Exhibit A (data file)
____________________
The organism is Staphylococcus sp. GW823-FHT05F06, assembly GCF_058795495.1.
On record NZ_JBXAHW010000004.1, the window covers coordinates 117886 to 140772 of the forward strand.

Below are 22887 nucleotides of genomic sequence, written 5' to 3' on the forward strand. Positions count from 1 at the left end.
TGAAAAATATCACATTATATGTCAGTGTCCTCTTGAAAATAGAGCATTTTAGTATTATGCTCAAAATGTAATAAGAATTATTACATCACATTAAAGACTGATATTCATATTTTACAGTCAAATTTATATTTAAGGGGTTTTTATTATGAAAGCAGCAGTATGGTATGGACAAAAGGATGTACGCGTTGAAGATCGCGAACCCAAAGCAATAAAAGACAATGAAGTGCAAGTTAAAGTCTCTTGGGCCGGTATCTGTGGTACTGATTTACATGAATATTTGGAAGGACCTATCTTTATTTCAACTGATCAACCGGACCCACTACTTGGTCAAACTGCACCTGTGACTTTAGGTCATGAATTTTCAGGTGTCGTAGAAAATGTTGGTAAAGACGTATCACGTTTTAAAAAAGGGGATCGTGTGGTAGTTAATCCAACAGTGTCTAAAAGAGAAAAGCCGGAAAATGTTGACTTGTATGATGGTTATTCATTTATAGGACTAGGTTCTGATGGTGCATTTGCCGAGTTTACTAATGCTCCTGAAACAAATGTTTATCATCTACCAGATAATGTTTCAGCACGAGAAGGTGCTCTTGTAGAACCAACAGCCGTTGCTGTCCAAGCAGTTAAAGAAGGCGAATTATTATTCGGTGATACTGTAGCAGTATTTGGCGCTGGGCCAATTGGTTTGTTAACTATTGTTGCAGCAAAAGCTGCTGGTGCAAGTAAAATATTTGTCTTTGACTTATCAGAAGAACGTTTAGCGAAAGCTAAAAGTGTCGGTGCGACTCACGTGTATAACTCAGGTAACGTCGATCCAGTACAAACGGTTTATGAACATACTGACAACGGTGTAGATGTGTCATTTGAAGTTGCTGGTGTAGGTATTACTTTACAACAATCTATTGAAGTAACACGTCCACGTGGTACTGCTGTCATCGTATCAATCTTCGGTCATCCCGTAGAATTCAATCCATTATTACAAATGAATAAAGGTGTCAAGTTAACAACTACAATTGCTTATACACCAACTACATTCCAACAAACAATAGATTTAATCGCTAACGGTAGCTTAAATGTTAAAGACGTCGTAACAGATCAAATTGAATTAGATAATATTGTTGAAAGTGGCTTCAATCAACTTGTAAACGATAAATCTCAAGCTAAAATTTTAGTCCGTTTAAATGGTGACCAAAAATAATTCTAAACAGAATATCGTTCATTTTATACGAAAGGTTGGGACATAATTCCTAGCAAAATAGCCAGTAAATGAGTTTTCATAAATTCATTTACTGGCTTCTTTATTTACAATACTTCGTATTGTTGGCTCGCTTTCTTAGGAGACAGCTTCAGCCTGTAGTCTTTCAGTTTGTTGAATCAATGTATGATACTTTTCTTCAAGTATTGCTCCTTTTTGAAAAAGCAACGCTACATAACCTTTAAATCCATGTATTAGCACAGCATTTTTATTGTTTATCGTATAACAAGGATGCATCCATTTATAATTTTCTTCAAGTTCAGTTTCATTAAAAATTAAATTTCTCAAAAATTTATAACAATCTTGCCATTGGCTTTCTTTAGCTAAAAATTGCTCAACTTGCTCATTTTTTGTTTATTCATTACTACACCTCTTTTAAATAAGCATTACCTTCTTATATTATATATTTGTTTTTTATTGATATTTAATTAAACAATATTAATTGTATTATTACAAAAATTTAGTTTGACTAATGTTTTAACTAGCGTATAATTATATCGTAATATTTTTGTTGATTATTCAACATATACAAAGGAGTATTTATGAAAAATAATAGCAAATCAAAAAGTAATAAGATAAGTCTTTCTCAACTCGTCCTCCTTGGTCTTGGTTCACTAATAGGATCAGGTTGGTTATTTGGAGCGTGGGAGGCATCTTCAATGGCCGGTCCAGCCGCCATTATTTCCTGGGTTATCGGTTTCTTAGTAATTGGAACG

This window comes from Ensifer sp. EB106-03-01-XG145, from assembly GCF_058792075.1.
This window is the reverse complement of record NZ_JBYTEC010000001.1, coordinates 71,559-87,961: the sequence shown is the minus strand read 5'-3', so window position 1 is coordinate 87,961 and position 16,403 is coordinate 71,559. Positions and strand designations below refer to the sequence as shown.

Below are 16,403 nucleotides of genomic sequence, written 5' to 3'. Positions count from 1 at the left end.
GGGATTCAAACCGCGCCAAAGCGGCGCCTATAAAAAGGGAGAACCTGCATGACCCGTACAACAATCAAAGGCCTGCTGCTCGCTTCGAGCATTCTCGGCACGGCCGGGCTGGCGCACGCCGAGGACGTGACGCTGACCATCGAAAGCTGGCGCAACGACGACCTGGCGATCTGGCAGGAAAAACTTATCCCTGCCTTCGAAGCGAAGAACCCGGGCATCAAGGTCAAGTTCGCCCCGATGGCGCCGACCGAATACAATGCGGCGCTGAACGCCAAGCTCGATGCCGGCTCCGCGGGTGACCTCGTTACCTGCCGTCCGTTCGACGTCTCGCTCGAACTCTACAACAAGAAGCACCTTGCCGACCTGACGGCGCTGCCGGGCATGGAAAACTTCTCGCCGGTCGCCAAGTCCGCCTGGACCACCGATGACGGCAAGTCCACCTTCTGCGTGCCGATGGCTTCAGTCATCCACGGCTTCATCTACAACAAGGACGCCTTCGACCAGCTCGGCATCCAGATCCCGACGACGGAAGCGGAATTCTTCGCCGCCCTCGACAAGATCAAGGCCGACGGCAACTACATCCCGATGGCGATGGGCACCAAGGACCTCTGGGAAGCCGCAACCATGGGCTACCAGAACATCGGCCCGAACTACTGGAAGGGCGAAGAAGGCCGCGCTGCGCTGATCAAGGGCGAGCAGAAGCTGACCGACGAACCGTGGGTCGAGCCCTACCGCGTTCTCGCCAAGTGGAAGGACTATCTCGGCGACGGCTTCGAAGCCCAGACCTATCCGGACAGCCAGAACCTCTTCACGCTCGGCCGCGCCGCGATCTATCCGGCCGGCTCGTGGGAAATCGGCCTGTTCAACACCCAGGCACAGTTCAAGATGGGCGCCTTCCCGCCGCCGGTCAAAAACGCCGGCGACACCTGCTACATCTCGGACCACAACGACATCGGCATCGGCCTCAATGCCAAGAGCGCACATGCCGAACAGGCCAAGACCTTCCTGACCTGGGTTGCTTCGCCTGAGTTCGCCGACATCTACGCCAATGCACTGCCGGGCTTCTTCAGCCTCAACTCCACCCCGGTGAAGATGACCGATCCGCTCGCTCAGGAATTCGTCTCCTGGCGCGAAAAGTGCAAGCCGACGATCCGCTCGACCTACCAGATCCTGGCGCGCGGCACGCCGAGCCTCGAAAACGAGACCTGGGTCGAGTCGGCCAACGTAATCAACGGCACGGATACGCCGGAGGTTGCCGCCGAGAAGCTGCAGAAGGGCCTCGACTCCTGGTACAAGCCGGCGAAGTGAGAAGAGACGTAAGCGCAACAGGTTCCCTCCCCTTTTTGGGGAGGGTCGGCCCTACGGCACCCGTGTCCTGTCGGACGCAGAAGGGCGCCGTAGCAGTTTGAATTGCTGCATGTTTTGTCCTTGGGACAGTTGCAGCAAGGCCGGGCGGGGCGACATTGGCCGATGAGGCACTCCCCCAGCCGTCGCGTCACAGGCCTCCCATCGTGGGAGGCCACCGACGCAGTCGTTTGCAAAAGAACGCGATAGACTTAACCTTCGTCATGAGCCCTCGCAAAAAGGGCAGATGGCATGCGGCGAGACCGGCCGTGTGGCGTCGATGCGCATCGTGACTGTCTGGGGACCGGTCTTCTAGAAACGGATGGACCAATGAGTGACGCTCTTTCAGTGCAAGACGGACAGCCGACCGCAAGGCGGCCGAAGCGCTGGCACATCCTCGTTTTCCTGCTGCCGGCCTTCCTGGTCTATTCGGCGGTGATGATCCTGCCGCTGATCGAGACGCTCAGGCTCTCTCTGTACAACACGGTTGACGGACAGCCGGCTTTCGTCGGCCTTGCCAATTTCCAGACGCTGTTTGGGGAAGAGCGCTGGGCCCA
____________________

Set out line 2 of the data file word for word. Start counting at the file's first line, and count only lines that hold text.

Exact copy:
On record NZ_JBXAHW010000004.1, the window covers coordinates 117886 to 140772 of the forward strand.